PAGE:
Displayed with permission from Newsweek
Nigerian police have clashed with members of the country’s largest Shiite Muslim group, reportedly killing several people.
The violence broke out during a religious procession by the Islamic Movement in Nigeria (IMN) near the northern city of Kano on Monday. Thousands of IMN members were taking part in the procession, which had recently been banned by Kano state authorities.
IMN spokesman Ibrahim Musa told Newsweek that 18 people had been killed after police opened fire on peaceful protesters.
The Kano state police command were unavailable to comment at Newsweek ’s request. A police officer who wished to remain anonymous told AFP that police opened fire as the protesters were becoming violent. At least 10 people were killed during the clashes, according to AFP.
The IMN has clashed with Nigerian security forces on several occasions in recent months. In December 2015, Nigerian soldiers were reported to have killed almost 350 IMN members in Zaria, a city in Nigeria’s Kaduna state, after the military suspected the group of attempting to assassinate the chief of army staff.
Nigerian security forces arrested the IMN’s leader Sheikh Ibrahim Zakzaky, an Iranian-trained cleric, during the Zaria clashes in December 2015. He remains in detention and has not been charged to court.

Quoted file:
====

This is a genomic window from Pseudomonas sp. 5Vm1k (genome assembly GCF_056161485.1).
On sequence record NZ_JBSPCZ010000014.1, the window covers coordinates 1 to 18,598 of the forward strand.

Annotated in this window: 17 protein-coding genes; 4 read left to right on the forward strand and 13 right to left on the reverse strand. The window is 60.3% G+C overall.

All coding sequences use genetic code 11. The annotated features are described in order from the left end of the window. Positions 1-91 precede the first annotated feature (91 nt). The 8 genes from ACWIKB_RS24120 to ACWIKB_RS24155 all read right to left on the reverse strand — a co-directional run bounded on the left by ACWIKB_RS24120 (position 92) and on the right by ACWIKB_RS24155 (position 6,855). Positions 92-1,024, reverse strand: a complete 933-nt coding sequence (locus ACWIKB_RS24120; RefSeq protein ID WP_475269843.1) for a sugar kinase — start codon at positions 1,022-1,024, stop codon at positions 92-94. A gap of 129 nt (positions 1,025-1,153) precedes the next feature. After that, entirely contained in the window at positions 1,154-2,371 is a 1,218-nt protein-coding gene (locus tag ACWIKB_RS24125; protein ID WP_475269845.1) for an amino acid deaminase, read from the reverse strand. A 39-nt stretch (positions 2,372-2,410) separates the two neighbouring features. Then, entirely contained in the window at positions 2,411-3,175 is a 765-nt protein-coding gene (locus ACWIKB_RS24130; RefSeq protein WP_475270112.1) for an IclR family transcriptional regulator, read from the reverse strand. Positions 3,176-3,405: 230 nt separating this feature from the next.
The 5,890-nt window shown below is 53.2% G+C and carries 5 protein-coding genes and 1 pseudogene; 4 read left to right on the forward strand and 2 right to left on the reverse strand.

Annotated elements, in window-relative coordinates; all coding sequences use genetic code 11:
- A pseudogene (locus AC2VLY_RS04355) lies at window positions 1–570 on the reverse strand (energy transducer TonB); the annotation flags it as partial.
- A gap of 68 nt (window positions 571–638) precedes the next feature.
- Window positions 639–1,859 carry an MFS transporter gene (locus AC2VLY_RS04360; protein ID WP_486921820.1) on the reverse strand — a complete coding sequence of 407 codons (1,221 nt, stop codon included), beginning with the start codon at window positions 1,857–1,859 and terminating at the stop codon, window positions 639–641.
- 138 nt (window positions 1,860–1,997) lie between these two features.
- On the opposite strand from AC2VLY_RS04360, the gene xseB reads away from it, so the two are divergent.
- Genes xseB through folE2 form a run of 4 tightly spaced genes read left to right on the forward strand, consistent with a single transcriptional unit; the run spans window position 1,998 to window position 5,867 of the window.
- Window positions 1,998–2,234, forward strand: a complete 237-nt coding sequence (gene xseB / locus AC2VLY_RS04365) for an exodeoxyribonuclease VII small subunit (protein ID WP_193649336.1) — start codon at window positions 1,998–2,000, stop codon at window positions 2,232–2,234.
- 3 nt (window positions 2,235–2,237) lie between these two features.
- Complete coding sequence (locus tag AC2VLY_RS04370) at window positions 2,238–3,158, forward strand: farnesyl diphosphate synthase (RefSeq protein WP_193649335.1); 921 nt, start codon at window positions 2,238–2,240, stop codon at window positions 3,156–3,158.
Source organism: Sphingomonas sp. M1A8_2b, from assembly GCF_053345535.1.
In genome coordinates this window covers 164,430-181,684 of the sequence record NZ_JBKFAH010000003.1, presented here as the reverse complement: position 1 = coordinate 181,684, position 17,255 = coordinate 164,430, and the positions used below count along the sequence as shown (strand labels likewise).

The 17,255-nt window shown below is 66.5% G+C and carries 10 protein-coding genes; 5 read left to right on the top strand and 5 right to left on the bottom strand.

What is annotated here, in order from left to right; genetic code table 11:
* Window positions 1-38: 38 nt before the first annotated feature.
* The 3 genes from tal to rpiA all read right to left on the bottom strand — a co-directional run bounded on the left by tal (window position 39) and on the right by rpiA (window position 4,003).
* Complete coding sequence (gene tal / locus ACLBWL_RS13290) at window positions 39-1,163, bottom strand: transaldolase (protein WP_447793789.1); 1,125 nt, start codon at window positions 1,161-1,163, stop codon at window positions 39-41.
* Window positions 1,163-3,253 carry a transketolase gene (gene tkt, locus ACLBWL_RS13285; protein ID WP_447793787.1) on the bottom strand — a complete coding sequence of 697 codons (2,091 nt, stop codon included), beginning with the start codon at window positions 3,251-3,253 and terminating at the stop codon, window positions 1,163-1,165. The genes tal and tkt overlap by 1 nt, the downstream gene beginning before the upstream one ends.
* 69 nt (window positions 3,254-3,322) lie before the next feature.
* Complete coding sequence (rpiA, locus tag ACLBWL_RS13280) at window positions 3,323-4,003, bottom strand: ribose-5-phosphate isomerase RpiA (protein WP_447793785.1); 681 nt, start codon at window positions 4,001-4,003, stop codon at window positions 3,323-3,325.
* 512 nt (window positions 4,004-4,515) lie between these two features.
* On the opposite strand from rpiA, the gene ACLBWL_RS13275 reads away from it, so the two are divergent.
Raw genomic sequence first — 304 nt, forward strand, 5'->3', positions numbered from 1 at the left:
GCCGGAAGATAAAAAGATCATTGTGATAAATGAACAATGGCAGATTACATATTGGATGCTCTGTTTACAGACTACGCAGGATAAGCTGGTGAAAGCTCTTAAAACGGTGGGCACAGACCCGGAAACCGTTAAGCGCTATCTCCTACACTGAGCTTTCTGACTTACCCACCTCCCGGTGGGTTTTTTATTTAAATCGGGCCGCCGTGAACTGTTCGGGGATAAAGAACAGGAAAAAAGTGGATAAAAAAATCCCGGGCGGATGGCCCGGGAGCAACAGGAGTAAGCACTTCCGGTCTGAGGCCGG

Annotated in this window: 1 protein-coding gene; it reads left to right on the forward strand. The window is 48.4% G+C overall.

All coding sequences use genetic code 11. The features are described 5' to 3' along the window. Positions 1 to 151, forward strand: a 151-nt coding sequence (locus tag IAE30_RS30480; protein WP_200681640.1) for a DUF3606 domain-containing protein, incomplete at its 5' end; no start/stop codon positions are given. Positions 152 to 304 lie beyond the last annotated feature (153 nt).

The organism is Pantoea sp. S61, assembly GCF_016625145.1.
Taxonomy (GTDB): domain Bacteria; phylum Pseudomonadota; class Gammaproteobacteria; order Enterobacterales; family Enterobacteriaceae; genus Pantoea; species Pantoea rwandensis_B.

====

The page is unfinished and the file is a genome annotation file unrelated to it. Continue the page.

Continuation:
A Kaduna state commission of inquiry found in July that the Nigerian army had responded to the threat with “excessive force,” but also said that the IMN was in the habit of “radicalizing its members” and should be outlawed as an unregistered society. Since the commission reported, the group has been proscribed in at least five states in northern Nigeria.
In October, more than 10 IMN members were killed during clashes across northern Nigeria as Shiites marked Ashura, the most important religious festival in their calendar.
Nigeria’s population is almost equally divided between Christians and Muslims, with the majority of the latter being Sunni Muslims. There is no official data on the size of the Shiite community, but rights group Human Rights Watch in December 2015 estimated it to be around 3 million.